The new director general of Europe’s intergovernmental ATC organization proposes that air navigation service providers (ANSPs) implement Single European Sky improvements at the regional level rather than as individual entities, both to constrain costs and improve operational efficiency.
In a speech at the World ATM Congress in Madrid on Wednesday, Eurocontrol director general Frank Brenner sounded a recurring theme at the conference—the pressing need to unify Europe’s fragmented airspace jurisdictions. Brenner succeeded David McMillan as Eurocontrol’s chief executive in January.
Aircraft operators in Europe now pay twice as much per controlled flight hour as do operators in the U.S., according to Brenner. In the past, he said, the continent’s ANSPs could stretch cost increases over increasing numbers of flights. But with air traffic depressed in Europe, that will not be an option for ANSPs to invest in new, efficiency-producing technologies being generated by the Single European Sky ATM Research (Sesar) effort. In its forthcoming medium-term air traffic forecast, Eurocontrol will predict that air traffic this year will decline relative to 2012, Brenner said.
European Union member states are also lagging in reorganizing the continent’s airspace into nine regional air traffic management entities, or functional airspace blocks (FABs), as required by Single European Sky regulations. “It is also clear that the functional airspace blocks will take rather longer than some people had hoped to produce major operational benefits, and this reflects the underlying issue of fragmentation,” he said. “Europe is unfortunately still a patchwork of sovereign countries, each with its own air navigation service provider, its own control centers.”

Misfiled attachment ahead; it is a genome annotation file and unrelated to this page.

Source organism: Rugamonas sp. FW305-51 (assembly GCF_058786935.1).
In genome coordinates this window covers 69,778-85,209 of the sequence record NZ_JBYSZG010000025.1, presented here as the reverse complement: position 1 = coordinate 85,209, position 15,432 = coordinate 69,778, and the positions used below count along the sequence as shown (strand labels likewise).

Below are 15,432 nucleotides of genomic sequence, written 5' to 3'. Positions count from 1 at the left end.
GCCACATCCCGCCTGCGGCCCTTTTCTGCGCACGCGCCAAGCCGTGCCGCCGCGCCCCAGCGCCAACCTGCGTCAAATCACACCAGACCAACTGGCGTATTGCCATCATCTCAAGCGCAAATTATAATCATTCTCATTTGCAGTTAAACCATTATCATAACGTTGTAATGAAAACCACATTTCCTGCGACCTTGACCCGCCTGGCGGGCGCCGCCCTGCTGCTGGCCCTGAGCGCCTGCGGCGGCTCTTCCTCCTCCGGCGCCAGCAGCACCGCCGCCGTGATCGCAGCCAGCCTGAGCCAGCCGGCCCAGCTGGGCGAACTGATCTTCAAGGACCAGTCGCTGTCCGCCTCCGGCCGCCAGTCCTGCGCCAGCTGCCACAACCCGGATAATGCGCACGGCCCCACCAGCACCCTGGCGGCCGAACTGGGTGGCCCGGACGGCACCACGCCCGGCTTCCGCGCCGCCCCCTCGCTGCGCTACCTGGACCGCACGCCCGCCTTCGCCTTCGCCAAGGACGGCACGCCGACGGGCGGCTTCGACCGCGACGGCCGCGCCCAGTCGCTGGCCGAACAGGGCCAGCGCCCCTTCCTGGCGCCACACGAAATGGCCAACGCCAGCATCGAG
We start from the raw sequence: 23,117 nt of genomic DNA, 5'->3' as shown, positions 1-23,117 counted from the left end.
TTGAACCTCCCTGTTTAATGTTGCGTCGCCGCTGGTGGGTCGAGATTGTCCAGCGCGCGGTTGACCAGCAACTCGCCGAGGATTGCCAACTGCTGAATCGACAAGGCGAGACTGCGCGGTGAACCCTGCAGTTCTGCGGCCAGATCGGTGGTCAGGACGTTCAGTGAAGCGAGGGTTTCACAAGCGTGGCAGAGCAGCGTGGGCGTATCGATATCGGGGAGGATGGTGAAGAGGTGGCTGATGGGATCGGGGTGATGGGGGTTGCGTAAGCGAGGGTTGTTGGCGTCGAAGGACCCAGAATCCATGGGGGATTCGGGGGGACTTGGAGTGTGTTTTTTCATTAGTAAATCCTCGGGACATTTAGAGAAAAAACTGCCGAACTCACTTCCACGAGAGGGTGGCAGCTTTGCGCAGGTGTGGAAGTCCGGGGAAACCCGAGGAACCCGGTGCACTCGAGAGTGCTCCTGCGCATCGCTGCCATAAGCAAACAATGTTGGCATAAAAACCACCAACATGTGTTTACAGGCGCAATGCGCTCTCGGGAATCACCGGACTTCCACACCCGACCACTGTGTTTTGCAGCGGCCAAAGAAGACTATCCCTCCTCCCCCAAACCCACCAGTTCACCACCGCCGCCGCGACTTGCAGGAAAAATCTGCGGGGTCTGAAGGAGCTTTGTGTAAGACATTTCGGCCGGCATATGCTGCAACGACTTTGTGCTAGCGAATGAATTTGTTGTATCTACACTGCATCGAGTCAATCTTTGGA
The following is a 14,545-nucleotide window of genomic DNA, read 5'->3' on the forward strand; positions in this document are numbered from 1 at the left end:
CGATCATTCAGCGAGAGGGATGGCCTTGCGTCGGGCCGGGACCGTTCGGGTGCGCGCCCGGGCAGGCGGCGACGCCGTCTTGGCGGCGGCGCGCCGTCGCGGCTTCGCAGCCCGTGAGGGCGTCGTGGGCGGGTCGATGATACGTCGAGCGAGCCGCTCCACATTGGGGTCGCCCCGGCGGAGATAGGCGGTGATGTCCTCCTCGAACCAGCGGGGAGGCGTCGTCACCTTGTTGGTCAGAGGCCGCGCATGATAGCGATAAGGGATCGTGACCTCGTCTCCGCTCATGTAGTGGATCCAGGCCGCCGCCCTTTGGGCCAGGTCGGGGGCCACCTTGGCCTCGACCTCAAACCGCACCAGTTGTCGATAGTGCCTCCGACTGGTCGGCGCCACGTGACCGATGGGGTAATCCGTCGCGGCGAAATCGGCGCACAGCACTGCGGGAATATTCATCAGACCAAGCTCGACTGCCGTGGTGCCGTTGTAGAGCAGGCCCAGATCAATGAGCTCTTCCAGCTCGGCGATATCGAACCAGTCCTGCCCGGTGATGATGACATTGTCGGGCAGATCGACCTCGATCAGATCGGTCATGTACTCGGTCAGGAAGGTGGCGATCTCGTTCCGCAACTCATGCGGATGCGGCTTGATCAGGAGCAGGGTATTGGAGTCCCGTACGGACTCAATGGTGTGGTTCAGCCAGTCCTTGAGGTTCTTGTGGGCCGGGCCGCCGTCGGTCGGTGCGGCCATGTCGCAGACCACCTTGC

Brenner, who was formerly general manager of operations of Functional Airspace Block Europe Central (Fabec), which represents six countries, said ANSPs should implement a limited set of Sesar initiatives at the FAB level. “We have to ask the question: does it make sense for each ANSP to implement all of the approximately 300 [Sesar] ideas in each and every one of our approximately 80 European [ATC] centers? Perhaps there is the possibility of saving money by looking at solutions on the level of the nine functional airspace blocks in Europe or even at a pan-European level rather than at a national or local level,” he said.
Eurocontrol has evaluated the Sesar initiatives and determined that 70 to 90 projects would make economic sense to deploy at the FAB level, with another 10 projects applicable for the entire airspace management network. “Each FAB could share the equipment and develop common procedures,” Brenner said. “We expect this could significantly reduce costs and thereby contribute to achieving the [future] performance targets.”